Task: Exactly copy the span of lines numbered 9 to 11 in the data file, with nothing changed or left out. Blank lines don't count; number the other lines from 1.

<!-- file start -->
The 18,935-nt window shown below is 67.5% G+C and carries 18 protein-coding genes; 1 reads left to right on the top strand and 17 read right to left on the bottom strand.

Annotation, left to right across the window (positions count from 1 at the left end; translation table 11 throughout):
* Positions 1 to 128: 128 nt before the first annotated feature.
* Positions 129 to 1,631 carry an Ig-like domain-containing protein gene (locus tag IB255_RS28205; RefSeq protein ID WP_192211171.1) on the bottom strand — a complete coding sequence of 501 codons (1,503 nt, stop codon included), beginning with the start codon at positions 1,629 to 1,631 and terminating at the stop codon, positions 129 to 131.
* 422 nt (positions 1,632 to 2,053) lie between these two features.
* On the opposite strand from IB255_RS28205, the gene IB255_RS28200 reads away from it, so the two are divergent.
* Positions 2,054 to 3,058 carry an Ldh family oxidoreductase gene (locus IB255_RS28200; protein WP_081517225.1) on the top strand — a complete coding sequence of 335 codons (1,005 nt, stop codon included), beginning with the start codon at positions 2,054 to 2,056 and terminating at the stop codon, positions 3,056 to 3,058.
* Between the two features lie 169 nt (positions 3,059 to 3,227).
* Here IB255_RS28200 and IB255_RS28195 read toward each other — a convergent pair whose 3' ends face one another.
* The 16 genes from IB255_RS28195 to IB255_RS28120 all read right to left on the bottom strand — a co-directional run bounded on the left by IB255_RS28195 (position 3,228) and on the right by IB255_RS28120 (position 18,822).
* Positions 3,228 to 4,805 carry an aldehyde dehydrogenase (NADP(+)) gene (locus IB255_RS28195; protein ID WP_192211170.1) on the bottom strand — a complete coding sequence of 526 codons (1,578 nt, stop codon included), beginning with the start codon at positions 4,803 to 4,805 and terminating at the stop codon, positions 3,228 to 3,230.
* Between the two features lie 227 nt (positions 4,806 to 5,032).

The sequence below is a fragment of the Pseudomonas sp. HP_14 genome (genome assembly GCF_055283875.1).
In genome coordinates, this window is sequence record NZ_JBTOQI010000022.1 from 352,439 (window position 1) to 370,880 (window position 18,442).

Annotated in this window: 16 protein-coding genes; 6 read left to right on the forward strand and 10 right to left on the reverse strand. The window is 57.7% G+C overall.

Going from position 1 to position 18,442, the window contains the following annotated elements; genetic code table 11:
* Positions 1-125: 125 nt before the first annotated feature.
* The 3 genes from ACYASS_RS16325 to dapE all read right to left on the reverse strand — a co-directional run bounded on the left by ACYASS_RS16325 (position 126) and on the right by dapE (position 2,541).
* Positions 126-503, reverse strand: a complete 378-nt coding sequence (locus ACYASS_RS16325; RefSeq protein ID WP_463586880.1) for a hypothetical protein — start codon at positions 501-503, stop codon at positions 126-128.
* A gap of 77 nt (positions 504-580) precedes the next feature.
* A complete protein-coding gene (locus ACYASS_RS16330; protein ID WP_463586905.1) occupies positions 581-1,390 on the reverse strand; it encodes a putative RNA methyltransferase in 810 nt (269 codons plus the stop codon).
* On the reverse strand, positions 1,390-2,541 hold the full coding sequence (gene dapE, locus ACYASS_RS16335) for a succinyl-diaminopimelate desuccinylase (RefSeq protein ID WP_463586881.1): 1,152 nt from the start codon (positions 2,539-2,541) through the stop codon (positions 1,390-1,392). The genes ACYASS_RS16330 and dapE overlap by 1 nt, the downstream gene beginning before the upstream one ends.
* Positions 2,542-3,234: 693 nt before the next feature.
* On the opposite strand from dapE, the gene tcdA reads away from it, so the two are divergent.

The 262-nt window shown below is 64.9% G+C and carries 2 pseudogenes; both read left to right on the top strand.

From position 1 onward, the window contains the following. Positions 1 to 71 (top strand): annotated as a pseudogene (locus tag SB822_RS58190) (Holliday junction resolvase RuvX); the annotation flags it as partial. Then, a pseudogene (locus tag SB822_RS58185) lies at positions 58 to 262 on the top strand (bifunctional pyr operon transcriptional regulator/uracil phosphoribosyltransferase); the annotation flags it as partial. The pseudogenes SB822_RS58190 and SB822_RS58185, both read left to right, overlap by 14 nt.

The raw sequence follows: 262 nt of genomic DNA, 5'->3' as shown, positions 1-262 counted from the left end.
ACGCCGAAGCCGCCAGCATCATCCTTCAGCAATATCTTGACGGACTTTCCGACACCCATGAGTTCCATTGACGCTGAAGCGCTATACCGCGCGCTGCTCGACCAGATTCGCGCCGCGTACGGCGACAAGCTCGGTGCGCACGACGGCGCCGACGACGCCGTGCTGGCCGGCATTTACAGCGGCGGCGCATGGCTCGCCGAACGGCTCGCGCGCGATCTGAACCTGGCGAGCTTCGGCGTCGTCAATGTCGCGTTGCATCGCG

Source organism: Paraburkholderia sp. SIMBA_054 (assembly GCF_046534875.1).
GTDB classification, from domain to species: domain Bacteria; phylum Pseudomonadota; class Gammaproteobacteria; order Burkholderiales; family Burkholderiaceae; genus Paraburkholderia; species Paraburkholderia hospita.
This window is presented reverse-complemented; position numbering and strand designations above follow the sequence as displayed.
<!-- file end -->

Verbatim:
* Here IB255_RS28200 and IB255_RS28195 read toward each other — a convergent pair whose 3' ends face one another.
* The 16 genes from IB255_RS28195 to IB255_RS28120 all read right to left on the bottom strand — a co-directional run bounded on the left by IB255_RS28195 (position 3,228) and on the right by IB255_RS28120 (position 18,822).
* Positions 3,228 to 4,805 carry an aldehyde dehydrogenase (NADP(+)) gene (locus IB255_RS28195; protein ID WP_192211170.1) on the bottom strand — a complete coding sequence of 526 codons (1,578 nt, stop codon included), beginning with the start codon at positions 4,803 to 4,805 and terminating at the stop codon, positions 3,228 to 3,230.